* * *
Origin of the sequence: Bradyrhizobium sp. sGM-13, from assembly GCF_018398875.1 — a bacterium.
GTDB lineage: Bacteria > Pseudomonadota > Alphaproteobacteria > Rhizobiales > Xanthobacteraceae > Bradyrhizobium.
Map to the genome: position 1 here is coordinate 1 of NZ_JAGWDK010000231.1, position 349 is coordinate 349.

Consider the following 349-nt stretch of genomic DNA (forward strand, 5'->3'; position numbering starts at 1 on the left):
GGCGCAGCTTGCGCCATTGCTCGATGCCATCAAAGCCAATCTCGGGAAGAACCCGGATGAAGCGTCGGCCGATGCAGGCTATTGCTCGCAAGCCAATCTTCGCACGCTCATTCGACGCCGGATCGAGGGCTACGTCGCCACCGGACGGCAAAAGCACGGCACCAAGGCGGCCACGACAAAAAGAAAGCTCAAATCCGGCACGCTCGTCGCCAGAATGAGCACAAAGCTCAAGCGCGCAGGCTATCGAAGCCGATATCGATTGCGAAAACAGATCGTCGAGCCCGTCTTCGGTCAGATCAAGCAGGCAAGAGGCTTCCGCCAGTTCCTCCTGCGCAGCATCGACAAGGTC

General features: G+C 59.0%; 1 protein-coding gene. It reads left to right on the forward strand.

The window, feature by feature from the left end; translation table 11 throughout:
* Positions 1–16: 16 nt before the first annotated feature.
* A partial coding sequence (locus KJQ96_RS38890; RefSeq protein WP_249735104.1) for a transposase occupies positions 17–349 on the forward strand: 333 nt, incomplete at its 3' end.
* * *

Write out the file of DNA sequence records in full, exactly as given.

Origin of the sequence: Bradyrhizobium sp. sGM-13, from assembly GCF_018398875.1 — a bacterium.
GTDB lineage: Bacteria > Pseudomonadota > Alphaproteobacteria > Rhizobiales > Xanthobacteraceae > Bradyrhizobium.
Map to the genome: position 1 here is coordinate 1 of NZ_JAGWDK010000231.1, position 349 is coordinate 349.

Consider the following 349-nt stretch of genomic DNA (forward strand, 5'->3'; position numbering starts at 1 on the left):
GGCGCAGCTTGCGCCATTGCTCGATGCCATCAAAGCCAATCTCGGGAAGAACCCGGATGAAGCGTCGGCCGATGCAGGCTATTGCTCGCAAGCCAATCTTCGCACGCTCATTCGACGCCGGATCGAGGGCTACGTCGCCACCGGACGGCAAAAGCACGGCACCAAGGCGGCCACGACAAAAAGAAAGCTCAAATCCGGCACGCTCGTCGCCAGAATGAGCACAAAGCTCAAGCGCGCAGGCTATCGAAGCCGATATCGATTGCGAAAACAGATCGTCGAGCCCGTCTTCGGTCAGATCAAGCAGGCAAGAGGCTTCCGCCAGTTCCTCCTGCGCAGCATCGACAAGGTC

General features: G+C 59.0%; 1 protein-coding gene. It reads left to right on the forward strand.

The window, feature by feature from the left end; translation table 11 throughout:
* Positions 1–16: 16 nt before the first annotated feature.
* A partial coding sequence (locus KJQ96_RS38890; RefSeq protein WP_249735104.1) for a transposase occupies positions 17–349 on the forward strand: 333 nt, incomplete at its 3' end.